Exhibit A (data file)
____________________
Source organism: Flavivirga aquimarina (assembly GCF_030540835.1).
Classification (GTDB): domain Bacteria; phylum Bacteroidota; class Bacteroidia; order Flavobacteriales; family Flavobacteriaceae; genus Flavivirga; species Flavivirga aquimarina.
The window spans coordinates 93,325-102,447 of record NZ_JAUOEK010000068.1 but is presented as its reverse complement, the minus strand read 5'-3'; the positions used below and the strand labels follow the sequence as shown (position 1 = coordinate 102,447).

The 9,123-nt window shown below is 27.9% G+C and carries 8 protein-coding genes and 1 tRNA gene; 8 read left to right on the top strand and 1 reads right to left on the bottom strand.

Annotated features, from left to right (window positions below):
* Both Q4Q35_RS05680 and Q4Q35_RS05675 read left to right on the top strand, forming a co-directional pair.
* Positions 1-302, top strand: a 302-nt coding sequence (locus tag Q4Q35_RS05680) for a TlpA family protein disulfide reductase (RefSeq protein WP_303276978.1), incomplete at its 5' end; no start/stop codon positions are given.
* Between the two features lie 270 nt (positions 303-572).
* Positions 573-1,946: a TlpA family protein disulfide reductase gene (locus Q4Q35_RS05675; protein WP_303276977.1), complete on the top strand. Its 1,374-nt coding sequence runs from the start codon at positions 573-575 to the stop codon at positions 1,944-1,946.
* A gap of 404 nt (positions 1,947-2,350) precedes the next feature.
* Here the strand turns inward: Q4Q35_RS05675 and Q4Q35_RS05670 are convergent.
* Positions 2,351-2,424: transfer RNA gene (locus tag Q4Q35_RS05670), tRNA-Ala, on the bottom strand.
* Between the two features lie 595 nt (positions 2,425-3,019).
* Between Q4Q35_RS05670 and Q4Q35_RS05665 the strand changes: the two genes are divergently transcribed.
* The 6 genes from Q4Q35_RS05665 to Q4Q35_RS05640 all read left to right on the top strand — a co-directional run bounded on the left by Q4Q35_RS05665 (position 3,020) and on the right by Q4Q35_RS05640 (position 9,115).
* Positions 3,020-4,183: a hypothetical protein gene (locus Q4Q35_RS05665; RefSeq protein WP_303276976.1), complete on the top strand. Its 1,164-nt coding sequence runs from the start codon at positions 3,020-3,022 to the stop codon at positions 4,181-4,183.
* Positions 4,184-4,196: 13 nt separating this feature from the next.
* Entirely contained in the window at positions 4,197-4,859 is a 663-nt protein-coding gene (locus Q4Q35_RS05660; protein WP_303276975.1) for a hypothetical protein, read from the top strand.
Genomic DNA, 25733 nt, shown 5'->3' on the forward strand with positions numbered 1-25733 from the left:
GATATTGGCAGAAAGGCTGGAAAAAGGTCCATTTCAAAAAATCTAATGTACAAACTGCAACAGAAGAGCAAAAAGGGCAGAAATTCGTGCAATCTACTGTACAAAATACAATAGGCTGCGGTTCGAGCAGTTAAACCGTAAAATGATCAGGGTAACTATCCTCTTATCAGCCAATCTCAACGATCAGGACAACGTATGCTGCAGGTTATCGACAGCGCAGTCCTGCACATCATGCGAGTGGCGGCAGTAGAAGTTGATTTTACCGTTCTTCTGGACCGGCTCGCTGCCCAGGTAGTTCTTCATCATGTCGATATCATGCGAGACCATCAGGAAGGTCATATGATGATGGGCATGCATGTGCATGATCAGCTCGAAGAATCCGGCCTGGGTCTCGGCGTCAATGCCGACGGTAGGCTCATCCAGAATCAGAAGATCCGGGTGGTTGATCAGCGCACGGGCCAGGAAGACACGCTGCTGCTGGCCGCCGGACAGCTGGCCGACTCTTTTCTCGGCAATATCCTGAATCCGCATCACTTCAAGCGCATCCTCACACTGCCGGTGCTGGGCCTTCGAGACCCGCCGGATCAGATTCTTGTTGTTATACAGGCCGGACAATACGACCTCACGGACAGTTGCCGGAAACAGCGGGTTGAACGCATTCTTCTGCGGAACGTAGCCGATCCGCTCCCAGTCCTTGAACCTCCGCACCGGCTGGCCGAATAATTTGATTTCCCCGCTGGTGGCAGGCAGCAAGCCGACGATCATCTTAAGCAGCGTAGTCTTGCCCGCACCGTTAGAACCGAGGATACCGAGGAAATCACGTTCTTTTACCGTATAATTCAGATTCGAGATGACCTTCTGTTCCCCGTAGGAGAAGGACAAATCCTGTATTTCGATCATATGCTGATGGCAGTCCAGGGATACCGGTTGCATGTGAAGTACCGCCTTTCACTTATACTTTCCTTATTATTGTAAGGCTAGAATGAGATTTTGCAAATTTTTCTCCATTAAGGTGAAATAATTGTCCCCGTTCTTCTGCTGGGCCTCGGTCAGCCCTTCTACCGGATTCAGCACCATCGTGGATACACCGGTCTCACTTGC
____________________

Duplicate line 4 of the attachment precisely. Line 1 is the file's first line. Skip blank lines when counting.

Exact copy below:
The 9,123-nt window shown below is 27.9% G+C and carries 8 protein-coding genes and 1 tRNA gene; 8 read left to right on the top strand and 1 reads right to left on the bottom strand.